The Caniles’ granary is an elementary storage building from the 18th century (1768 data graphed on the foundational brick located in the existing vaults). The existing grain distribution channels presented issues in some regions, which is why the state, to solve this situation, in 1756 declared the freedom of prices and the free circulation of cereals, which incurred into a rise of the construction of new grain stores, and thus allowing the distribution of grain among the less affluent classes of society at times of greatest scarcity. In the spatial emptiness of the facility, in presence of a dense log beam and an oversized space, the spectator's surprise is assured. This great pantry is nothing more than a powerful air space that saves humidity, a volume defined by thick ventilated walls to store grain and regulate the city's hunger.
It is an isolated building, which occupies part of the corner of a block, thus it faces two streets and a patio at the back, with its main access through Pósito street. It has a rectangular floor of 31.00 by 12.50m and a maximum height of 11.00m.
It is structured around a central part, initially higher, generating a compositional symmetrical axis, with the two lateral wings. In the central part is the main door whose doorway is simple, with an elliptical arch, alfiz and pilasters with a Bourbon coat-of-arms and a window above it. Behind that door there is a vestibule that distributes the different spaces. This is crowned by a four-sided roof, at the top of which is a weather vane sits, already restored. The building went through various modifications over time that have hidden its typology. These alterations have been emerging while the building was used for other functions.
At first, as more space was needed, the left side nave was increased in height, rising even above the main entrance body that articulates the two naves, dividing itself into two bodies, by means of an intermediate floor.
The building was conceived as a warehouse for perishable agricultural products, for which storage areas were raised from the ground to preserve the products from humidity. This was accomplished by obtaining an upper level of the building's ground by means of its elevation based on cannon chambers. From the remains found and after reading it, it has been possible to verify that initially it had two functional areas. One of an administrative nature that occupied the central body. This area is the entrance hall where the control of the material to be stored was produced, giving way to the storage area that is located in the back and in the side ships to this. The central body is divided into two floors connected by a staircase that is located on one of its sides, which connects with the room of the butler responsible for the Granary.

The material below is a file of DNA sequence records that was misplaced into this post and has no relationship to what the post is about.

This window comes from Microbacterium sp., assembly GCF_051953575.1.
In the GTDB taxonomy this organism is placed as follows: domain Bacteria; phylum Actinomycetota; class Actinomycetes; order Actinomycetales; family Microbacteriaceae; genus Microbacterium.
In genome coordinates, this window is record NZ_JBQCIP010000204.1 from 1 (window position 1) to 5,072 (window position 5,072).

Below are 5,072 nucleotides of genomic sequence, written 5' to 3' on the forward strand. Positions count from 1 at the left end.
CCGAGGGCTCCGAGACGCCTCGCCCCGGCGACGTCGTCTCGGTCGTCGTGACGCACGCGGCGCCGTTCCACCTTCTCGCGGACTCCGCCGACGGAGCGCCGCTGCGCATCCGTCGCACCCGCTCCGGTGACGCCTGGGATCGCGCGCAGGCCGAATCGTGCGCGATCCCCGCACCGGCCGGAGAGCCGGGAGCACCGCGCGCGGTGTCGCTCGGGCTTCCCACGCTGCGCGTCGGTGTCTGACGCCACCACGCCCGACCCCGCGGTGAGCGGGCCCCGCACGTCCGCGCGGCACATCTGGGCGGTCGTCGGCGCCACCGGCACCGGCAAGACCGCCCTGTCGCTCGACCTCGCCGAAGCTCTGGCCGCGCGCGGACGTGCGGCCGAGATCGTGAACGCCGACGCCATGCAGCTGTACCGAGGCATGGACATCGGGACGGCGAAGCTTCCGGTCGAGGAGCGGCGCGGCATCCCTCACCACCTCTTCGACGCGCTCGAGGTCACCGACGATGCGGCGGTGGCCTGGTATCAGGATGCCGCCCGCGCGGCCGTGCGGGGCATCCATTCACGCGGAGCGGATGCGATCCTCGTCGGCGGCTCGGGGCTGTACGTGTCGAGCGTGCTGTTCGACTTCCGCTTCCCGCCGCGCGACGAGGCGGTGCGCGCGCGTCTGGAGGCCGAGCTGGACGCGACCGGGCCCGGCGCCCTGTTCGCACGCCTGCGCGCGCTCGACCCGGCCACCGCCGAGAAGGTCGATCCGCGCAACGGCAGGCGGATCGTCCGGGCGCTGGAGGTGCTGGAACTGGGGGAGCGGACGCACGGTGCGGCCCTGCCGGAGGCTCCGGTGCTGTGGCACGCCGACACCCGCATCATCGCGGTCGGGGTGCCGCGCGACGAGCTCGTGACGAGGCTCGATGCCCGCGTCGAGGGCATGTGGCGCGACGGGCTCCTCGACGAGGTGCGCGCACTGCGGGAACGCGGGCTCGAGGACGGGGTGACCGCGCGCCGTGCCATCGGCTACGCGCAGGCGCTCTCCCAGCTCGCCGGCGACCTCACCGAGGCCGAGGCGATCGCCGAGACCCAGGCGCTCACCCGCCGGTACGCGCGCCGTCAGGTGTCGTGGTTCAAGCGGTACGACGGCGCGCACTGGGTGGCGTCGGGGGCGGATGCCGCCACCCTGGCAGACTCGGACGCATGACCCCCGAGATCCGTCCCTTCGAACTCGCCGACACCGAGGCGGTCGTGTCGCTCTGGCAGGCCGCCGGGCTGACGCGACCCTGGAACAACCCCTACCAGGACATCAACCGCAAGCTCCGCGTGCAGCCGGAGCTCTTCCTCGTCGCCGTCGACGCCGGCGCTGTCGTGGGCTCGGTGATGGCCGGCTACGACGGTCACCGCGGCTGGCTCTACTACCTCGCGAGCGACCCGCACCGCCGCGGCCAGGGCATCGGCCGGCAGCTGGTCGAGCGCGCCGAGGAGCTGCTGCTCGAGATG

The nave located in the left wing, originally of the same length as the right wing, was enlarged in its dimensions, expanding, and rising above the main body where the compositional axis of the building is located, changing both the image and the exterior volume of the Granary. These are volumes that are relatively set in the global vision of the property. All these changes are manifested in the facade, with the formalization and execution of the new openings together with the modification of the surrounding urban fabric. Afterwards, the original structure is altered, but this time in a crude and traumatic way, since the building had an intermediate slab and an added access staircase on its left side. In addition to these primary functions, other functions were later concentrated in the rooms on the left wing: a public meeting space, school, theater, etc.
Starting from the initial idea of Antonio Jimenes Torrecillas and as a tribute to his worth as an architect, we have tried to add our professional experience in the knowledge of heritage and the trade that gives a long career in the field of architecture, to transform the initial approach, without losing sight of the architectural virtues that he was able to see in the building, hoping that Antonio would share our decisions.
The intervention strategy goes hand in hand with the significant elements, both physical and symbolic, that gives value to its biography and the evolution of its construction phases, its successive uses and the primitive void that was the raison d'être of this construction. The idea is that the viewer can understand part of the transformation process of the building and its spatial recovery.
At all times there are references to this volumetric transformation or use, with nuances in the finishes of the walls or with the remains of previous stages (paintings, wrought iron, textures, etc.) but without losing the idea of the whole, playing The treatment of light plays a decisive role, together with the textures and finishes.
That is why the building strips itself of additions and recovers its height through a coalition between structures, where each trunk supports what is necessary to solve the spatial slenderness, highlighting the glass sheet that emphasizes, even more if possible, the permanent value of the matter and personality of each of these singular trunks. Artificial light also sustains with its nuances the process suffered by the now recovered building, playing a leading role.
Designer architects: Antonio Jiménez Torrecillas, Antonio García Bueno, Rafael Romero Quiñones
Project Manager Architects: Antonio García Bueno, Rafael Romero Quiñones,
Technical architect Director of work execution: Francisco José Ibáñez Moreno, Technical Architect.
Health and safety coordinator during construction phase: Damián Jesús Molino Garrido, Technical Architect.
Collaborators: Francisca Asensio Teruel, Jorge García Valero, Technical Architect, Juan Manuel Fernández Cañedo, Industrial Engineer.
Jesús Hernández Martos, Higher Technician in Application of Construction Projects. Rubén Sánchez Gallego, Archaeologist. Pilar Aragón Maza, Heritage Restorer and Conservator.